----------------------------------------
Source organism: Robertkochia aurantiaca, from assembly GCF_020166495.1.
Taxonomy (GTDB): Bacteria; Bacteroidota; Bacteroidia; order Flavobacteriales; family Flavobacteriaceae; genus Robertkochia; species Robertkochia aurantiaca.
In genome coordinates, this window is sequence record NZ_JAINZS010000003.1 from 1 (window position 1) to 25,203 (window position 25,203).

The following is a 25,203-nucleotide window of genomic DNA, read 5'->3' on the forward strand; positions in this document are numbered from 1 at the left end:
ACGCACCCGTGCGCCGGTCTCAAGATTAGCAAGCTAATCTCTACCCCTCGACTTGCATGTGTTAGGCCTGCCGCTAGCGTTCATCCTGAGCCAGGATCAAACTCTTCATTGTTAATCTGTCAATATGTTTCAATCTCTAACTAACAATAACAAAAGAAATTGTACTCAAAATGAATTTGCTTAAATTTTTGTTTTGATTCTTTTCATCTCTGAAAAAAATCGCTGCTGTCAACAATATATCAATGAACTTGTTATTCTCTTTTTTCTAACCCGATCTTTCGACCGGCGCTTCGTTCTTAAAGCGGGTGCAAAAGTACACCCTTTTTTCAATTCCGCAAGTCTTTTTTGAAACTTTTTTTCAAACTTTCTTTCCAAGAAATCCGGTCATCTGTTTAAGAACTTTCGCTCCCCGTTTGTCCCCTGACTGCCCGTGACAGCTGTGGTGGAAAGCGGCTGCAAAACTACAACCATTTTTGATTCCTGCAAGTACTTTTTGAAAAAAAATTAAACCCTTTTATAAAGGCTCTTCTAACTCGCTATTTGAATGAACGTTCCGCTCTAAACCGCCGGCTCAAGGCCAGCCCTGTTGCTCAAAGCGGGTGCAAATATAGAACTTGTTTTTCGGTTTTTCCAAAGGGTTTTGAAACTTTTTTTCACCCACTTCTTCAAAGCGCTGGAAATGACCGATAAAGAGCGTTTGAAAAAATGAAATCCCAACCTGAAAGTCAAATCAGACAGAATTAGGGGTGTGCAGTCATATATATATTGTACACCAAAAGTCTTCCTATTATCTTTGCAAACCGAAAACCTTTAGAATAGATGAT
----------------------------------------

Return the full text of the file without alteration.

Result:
Source organism: Robertkochia aurantiaca, from assembly GCF_020166495.1.
Taxonomy (GTDB): Bacteria; Bacteroidota; Bacteroidia; order Flavobacteriales; family Flavobacteriaceae; genus Robertkochia; species Robertkochia aurantiaca.
In genome coordinates, this window is sequence record NZ_JAINZS010000003.1 from 1 (window position 1) to 25,203 (window position 25,203).

The following is a 25,203-nucleotide window of genomic DNA, read 5'->3' on the forward strand; positions in this document are numbered from 1 at the left end:
ACGCACCCGTGCGCCGGTCTCAAGATTAGCAAGCTAATCTCTACCCCTCGACTTGCATGTGTTAGGCCTGCCGCTAGCGTTCATCCTGAGCCAGGATCAAACTCTTCATTGTTAATCTGTCAATATGTTTCAATCTCTAACTAACAATAACAAAAGAAATTGTACTCAAAATGAATTTGCTTAAATTTTTGTTTTGATTCTTTTCATCTCTGAAAAAAATCGCTGCTGTCAACAATATATCAATGAACTTGTTATTCTCTTTTTTCTAACCCGATCTTTCGACCGGCGCTTCGTTCTTAAAGCGGGTGCAAAAGTACACCCTTTTTTCAATTCCGCAAGTCTTTTTTGAAACTTTTTTTCAAACTTTCTTTCCAAGAAATCCGGTCATCTGTTTAAGAACTTTCGCTCCCCGTTTGTCCCCTGACTGCCCGTGACAGCTGTGGTGGAAAGCGGCTGCAAAACTACAACCATTTTTGATTCCTGCAAGTACTTTTTGAAAAAAAATTAAACCCTTTTATAAAGGCTCTTCTAACTCGCTATTTGAATGAACGTTCCGCTCTAAACCGCCGGCTCAAGGCCAGCCCTGTTGCTCAAAGCGGGTGCAAATATAGAACTTGTTTTTCGGTTTTTCCAAAGGGTTTTGAAACTTTTTTTCACCCACTTCTTCAAAGCGCTGGAAATGACCGATAAAGAGCGTTTGAAAAAATGAAATCCCAACCTGAAAGTCAAATCAGACAGAATTAGGGGTGTGCAGTCATATATATATTGTACACCAAAAGTCTTCCTATTATCTTTGCAAACCGAAAACCTTTAGAATAGATGAT